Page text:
Remember This? BBS - The Computer Bulletin Board System

If you were aware of personal computers back in the 1980's, you probably knew about computer Bulletin Board Systems or BBSs. This was a pre-Internet technology that sought to emulate the pin-and-corkboard bulletin boards one might find in your local community grocery stores, church halls, bowling alleys, etc.

A computer managed by a System Operator or SysOp would run the BBS software, which allowed other computer users to connect to it via telephone modem, and to interact with the Bulletin Board itself.

I was never a SysOp, but I have certainly connected to a few BBS's in my time - it seemed like magic in those days, although now it appears merely quaint.

The content was often a little more geeky than your standard physical bulletin board, but it did instill a certain sense of camaraderie among those of us involved in such an exotic technology at that time.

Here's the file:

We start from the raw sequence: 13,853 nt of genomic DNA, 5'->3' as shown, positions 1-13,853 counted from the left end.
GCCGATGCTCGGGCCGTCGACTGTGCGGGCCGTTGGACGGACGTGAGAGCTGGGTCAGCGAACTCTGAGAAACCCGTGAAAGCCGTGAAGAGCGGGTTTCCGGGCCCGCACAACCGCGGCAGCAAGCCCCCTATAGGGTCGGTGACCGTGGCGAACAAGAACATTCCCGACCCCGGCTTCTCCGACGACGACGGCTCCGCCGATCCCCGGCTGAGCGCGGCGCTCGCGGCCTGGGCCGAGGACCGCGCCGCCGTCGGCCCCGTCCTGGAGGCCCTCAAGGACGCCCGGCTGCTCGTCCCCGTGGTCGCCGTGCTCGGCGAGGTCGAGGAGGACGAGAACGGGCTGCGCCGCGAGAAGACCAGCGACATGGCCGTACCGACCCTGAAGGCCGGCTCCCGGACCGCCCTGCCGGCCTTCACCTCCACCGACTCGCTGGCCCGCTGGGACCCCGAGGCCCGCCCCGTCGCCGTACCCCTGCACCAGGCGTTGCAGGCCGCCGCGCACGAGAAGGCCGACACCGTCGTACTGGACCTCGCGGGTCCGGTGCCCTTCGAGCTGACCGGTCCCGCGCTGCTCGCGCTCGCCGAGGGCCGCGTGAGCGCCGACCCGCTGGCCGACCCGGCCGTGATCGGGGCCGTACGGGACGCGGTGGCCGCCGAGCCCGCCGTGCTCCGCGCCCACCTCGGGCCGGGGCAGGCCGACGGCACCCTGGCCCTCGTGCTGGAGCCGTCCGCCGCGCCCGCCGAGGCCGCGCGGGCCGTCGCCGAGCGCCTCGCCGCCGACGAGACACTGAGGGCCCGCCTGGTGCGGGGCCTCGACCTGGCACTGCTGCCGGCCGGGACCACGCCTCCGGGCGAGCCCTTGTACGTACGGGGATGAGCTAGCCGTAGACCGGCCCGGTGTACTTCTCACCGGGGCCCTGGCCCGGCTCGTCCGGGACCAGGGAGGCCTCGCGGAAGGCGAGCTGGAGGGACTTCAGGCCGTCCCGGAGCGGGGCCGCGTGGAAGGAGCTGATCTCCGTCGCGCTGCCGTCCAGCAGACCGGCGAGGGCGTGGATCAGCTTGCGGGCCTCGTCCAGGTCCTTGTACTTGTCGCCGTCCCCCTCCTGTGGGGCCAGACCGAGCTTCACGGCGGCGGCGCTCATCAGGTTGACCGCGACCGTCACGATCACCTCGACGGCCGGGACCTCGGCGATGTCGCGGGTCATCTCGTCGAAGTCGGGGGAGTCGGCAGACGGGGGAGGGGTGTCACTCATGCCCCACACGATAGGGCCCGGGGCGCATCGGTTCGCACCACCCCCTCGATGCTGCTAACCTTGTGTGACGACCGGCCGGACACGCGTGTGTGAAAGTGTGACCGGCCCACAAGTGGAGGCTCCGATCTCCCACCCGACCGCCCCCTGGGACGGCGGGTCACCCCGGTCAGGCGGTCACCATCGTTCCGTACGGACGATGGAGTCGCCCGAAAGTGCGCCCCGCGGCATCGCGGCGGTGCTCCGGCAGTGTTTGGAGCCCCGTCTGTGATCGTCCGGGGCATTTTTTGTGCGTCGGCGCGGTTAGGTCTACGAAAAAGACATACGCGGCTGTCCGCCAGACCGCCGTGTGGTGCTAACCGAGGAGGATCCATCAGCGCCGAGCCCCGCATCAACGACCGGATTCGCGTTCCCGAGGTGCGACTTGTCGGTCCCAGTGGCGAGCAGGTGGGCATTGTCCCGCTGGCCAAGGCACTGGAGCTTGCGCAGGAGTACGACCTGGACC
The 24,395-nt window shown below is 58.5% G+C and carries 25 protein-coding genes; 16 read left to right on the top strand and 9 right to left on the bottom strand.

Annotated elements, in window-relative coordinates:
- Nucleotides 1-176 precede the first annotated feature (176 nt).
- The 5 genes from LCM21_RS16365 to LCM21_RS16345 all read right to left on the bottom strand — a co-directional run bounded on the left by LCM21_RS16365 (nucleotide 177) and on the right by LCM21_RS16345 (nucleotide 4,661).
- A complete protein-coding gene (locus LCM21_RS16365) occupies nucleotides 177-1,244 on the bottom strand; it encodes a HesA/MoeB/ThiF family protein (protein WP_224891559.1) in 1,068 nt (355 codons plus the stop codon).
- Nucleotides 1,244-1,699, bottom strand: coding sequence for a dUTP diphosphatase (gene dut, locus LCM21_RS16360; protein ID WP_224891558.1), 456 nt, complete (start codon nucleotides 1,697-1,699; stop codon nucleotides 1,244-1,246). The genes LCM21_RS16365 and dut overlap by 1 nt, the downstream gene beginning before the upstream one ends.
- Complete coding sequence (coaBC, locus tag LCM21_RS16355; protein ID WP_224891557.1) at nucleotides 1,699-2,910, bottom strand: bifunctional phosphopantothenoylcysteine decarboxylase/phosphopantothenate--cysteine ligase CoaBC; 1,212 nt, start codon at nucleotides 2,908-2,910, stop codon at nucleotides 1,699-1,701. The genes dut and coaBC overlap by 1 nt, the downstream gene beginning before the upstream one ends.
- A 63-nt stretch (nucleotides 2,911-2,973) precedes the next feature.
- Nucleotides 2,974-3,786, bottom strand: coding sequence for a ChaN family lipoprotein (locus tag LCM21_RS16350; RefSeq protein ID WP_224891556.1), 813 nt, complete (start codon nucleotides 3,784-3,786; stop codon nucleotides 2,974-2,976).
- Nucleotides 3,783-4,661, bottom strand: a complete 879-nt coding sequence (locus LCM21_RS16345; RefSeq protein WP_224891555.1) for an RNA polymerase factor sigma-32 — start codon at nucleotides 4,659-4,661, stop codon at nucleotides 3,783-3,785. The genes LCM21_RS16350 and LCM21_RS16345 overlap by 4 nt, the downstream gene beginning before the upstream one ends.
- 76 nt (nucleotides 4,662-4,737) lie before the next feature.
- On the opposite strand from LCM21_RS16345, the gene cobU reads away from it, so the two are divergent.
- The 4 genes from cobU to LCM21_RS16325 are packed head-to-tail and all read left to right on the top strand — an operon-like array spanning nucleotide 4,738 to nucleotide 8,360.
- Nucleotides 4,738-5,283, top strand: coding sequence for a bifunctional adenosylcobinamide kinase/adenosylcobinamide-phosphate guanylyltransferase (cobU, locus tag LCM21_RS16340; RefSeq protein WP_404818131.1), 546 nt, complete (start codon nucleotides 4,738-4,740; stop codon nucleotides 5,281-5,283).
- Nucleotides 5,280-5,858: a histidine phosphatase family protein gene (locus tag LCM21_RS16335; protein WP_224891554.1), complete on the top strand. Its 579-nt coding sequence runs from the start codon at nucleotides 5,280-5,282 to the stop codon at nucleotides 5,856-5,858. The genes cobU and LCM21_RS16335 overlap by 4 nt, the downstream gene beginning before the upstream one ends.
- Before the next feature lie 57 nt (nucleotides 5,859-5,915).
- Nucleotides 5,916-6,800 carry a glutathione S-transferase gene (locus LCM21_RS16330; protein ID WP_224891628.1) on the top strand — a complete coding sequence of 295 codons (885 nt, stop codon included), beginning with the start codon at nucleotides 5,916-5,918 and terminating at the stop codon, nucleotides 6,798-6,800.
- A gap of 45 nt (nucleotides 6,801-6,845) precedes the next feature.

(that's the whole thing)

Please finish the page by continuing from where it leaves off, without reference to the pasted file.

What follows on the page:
The first public dial-up BBS was developed by Ward Christensen and Randy Suess. According to an early interview, with the city snowed under during the Great Blizzard of 1978 in Chicago, the two began preliminary work on the Computerized Bulletin Board System, or CBBS. CBBS went online on February 16, 1978 in Chicago, Illinois. CBBS, which kept a count of callers, reportedly connected 253,301 callers before it was finally retired. - Wikipedia
The video below is from a German computer user, and even though it is not in English it gives good idea of the whole (somewhat laborious) process involved. He is using the then very popular Commodore 64 computer.

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